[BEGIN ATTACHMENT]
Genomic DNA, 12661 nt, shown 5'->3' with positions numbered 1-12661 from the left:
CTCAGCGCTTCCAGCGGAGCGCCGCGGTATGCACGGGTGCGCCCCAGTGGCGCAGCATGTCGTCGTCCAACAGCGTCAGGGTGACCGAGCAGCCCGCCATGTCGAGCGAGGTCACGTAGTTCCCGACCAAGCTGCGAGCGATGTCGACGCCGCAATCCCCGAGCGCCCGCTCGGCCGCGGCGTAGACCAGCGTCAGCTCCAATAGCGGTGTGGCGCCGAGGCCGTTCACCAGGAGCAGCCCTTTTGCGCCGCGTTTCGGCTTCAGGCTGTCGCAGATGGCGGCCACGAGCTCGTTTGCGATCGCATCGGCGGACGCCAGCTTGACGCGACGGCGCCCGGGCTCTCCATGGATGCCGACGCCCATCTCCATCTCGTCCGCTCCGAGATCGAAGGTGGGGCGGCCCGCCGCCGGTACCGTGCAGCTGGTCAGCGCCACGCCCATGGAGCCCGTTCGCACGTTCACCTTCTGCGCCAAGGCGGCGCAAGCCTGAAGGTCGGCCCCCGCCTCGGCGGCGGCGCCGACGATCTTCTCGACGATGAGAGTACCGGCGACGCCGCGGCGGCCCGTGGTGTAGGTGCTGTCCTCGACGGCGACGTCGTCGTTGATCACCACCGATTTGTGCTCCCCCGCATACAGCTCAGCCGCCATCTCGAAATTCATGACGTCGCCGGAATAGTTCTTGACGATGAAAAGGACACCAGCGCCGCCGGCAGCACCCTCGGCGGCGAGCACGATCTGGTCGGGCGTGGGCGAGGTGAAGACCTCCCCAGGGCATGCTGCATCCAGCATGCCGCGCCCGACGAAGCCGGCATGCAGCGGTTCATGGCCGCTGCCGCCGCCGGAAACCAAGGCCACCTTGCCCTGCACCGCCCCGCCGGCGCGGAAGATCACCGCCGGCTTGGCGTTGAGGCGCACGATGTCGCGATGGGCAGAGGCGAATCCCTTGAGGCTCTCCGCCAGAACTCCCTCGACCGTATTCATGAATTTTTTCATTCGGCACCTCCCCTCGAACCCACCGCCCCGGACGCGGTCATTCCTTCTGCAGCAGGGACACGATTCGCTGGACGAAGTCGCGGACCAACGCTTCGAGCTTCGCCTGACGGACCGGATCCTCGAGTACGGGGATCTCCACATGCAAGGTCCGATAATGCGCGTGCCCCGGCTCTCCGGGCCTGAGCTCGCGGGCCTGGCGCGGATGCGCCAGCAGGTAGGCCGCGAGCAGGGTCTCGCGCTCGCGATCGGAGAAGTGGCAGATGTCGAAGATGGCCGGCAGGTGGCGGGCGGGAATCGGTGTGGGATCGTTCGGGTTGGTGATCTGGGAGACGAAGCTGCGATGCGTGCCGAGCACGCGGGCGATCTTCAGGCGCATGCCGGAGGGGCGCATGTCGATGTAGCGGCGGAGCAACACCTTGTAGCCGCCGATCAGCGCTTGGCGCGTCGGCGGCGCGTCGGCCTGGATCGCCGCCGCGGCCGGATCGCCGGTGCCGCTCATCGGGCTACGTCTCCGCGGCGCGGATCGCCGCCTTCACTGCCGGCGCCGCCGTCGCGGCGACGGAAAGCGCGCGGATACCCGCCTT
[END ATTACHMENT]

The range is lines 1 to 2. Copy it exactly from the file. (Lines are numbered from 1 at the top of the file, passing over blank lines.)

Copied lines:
Genomic DNA, 12661 nt, shown 5'->3' with positions numbered 1-12661 from the left:
CTCAGCGCTTCCAGCGGAGCGCCGCGGTATGCACGGGTGCGCCCCAGTGGCGCAGCATGTCGTCGTCCAACAGCGTCAGGGTGACCGAGCAGCCCGCCATGTCGAGCGAGGTCACGTAGTTCCCGACCAAGCTGCGAGCGATGTCGACGCCGCAATCCCCGAGCGCCCGCTCGGCCGCGGCGTAGACCAGCGTCAGCTCCAATAGCGGTGTGGCGCCGAGGCCGTTCACCAGGAGCAGCCCTTTTGCGCCGCGTTTCGGCTTCAGGCTGTCGCAGATGGCGGCCACGAGCTCGTTTGCGATCGCATCGGCGGACGCCAGCTTGACGCGACGGCGCCCGGGCTCTCCATGGATGCCGACGCCCATCTCCATCTCGTCCGCTCCGAGATCGAAGGTGGGGCGGCCCGCCGCCGGTACCGTGCAGCTGGTCAGCGCCACGCCCATGGAGCCCGTTCGCACGTTCACCTTCTGCGCCAAGGCGGCGCAAGCCTGAAGGTCGGCCCCCGCCTCGGCGGCGGCGCCGACGATCTTCTCGACGATGAGAGTACCGGCGACGCCGCGGCGGCCCGTGGTGTAGGTGCTGTCCTCGACGGCGACGTCGTCGTTGATCACCACCGATTTGTGCTCCCCCGCATACAGCTCAGCCGCCATCTCGAAATTCATGACGTCGCCGGAATAGTTCTTGACGATGAAAAGGACACCAGCGCCGCCGGCAGCACCCTCGGCGGCGAGCACGATCTGGTCGGGCGTGGGCGAGGTGAAGACCTCCCCAGGGCATGCTGCATCCAGCATGCCGCGCCCGACGAAGCCGGCATGCAGCGGTTCATGGCCGCTGCCGCCGCCGGAAACCAAGGCCACCTTGCCCTGCACCGCCCCGCCGGCGCGGAAGATCACCGCCGGCTTGGCGTTGAGGCGCACGATGTCGCGATGGGCAGAGGCGAATCCCTTGAGGCTCTCCGCCAGAACTCCCTCGACCGTATTCATGAATTTTTTCATTCGGCACCTCCCCTCGAACCCACCGCCCCGGACGCGGTCATTCCTTCTGCAGCAGGGACACGATTCGCTGGACGAAGTCGCGGACCAACGCTTCGAGCTTCGCCTGACGGACCGGATCCTCGAGTACGGGGATCTCCACATGCAAGGTCCGATAATGCGCGTGCCCCGGCTCTCCGGGCCTGAGCTCGCGGGCCTGGCGCGGATGCGCCAGCAGGTAGGCCGCGAGCAGGGTCTCGCGCTCGCGATCGGAGAAGTGGCAGATGTCGAAGATGGCCGGCAGGTGGCGGGCGGGAATCGGTGTGGGATCGTTCGGGTTGGTGATCTGGGAGACGAAGCTGCGATGCGTGCCGAGCACGCGGGCGATCTTCAGGCGCATGCCGGAGGGGCGCATGTCGATGTAGCGGCGGAGCAACACCTTGTAGCCGCCGATCAGCGCTTGGCGCGTCGGCGGCGCGTCGGCCTGGATCGCCGCCGCGGCCGGATCGCCGGTGCCGCTCATCGGGCTACGTCTCCGCGGCGCGGATCGCCGCCTTCACTGCCGGCGCCGCCGTCGCGGCGACGGAAAGCGCGCGGATACCCGCCTT